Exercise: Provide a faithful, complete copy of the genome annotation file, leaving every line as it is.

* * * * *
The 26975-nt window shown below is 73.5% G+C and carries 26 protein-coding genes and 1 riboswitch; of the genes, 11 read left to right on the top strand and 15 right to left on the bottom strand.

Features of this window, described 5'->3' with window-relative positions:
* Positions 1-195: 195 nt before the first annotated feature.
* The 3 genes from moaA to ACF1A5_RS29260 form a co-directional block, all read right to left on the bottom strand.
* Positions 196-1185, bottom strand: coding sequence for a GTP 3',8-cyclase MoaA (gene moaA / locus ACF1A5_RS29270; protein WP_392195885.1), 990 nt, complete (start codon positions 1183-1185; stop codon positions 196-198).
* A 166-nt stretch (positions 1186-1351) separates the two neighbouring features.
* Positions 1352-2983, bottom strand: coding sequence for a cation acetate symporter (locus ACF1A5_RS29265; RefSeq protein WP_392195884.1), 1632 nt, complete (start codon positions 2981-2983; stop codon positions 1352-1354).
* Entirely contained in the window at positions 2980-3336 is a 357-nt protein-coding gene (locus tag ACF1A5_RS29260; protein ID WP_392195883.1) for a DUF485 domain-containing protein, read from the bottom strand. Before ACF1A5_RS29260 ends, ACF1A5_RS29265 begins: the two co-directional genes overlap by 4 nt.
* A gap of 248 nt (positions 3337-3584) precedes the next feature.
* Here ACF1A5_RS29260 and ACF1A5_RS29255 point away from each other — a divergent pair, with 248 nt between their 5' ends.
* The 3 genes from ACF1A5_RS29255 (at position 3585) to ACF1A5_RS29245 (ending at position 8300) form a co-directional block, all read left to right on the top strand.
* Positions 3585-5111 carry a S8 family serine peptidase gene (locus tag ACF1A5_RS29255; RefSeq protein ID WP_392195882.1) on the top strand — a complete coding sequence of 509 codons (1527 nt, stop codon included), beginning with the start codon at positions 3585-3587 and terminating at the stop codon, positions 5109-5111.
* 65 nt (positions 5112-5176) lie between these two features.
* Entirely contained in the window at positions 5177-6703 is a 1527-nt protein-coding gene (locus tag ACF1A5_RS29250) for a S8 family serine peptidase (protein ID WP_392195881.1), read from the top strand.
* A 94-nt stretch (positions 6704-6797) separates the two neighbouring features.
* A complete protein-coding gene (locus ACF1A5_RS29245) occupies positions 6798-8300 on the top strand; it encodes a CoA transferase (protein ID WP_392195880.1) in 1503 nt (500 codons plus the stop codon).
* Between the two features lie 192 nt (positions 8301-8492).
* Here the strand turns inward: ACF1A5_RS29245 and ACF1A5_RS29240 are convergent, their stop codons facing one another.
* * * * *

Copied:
The 26975-nt window shown below is 73.5% G+C and carries 26 protein-coding genes and 1 riboswitch; of the genes, 11 read left to right on the top strand and 15 right to left on the bottom strand.

Features of this window, described 5'->3' with window-relative positions:
* Positions 1-195: 195 nt before the first annotated feature.
* The 3 genes from moaA to ACF1A5_RS29260 form a co-directional block, all read right to left on the bottom strand.
* Positions 196-1185, bottom strand: coding sequence for a GTP 3',8-cyclase MoaA (gene moaA / locus ACF1A5_RS29270; protein WP_392195885.1), 990 nt, complete (start codon positions 1183-1185; stop codon positions 196-198).
* A 166-nt stretch (positions 1186-1351) separates the two neighbouring features.
* Positions 1352-2983, bottom strand: coding sequence for a cation acetate symporter (locus ACF1A5_RS29265; RefSeq protein WP_392195884.1), 1632 nt, complete (start codon positions 2981-2983; stop codon positions 1352-1354).
* Entirely contained in the window at positions 2980-3336 is a 357-nt protein-coding gene (locus tag ACF1A5_RS29260; protein ID WP_392195883.1) for a DUF485 domain-containing protein, read from the bottom strand. Before ACF1A5_RS29260 ends, ACF1A5_RS29265 begins: the two co-directional genes overlap by 4 nt.
* A gap of 248 nt (positions 3337-3584) precedes the next feature.
* Here ACF1A5_RS29260 and ACF1A5_RS29255 point away from each other — a divergent pair, with 248 nt between their 5' ends.
* The 3 genes from ACF1A5_RS29255 (at position 3585) to ACF1A5_RS29245 (ending at position 8300) form a co-directional block, all read left to right on the top strand.
* Positions 3585-5111 carry a S8 family serine peptidase gene (locus tag ACF1A5_RS29255; RefSeq protein ID WP_392195882.1) on the top strand — a complete coding sequence of 509 codons (1527 nt, stop codon included), beginning with the start codon at positions 3585-3587 and terminating at the stop codon, positions 5109-5111.
* 65 nt (positions 5112-5176) lie between these two features.
* Entirely contained in the window at positions 5177-6703 is a 1527-nt protein-coding gene (locus tag ACF1A5_RS29250) for a S8 family serine peptidase (protein ID WP_392195881.1), read from the top strand.
* A 94-nt stretch (positions 6704-6797) separates the two neighbouring features.
* A complete protein-coding gene (locus ACF1A5_RS29245) occupies positions 6798-8300 on the top strand; it encodes a CoA transferase (protein ID WP_392195880.1) in 1503 nt (500 codons plus the stop codon).
* Between the two features lie 192 nt (positions 8301-8492).
* Here the strand turns inward: ACF1A5_RS29245 and ACF1A5_RS29240 are convergent, their stop codons facing one another.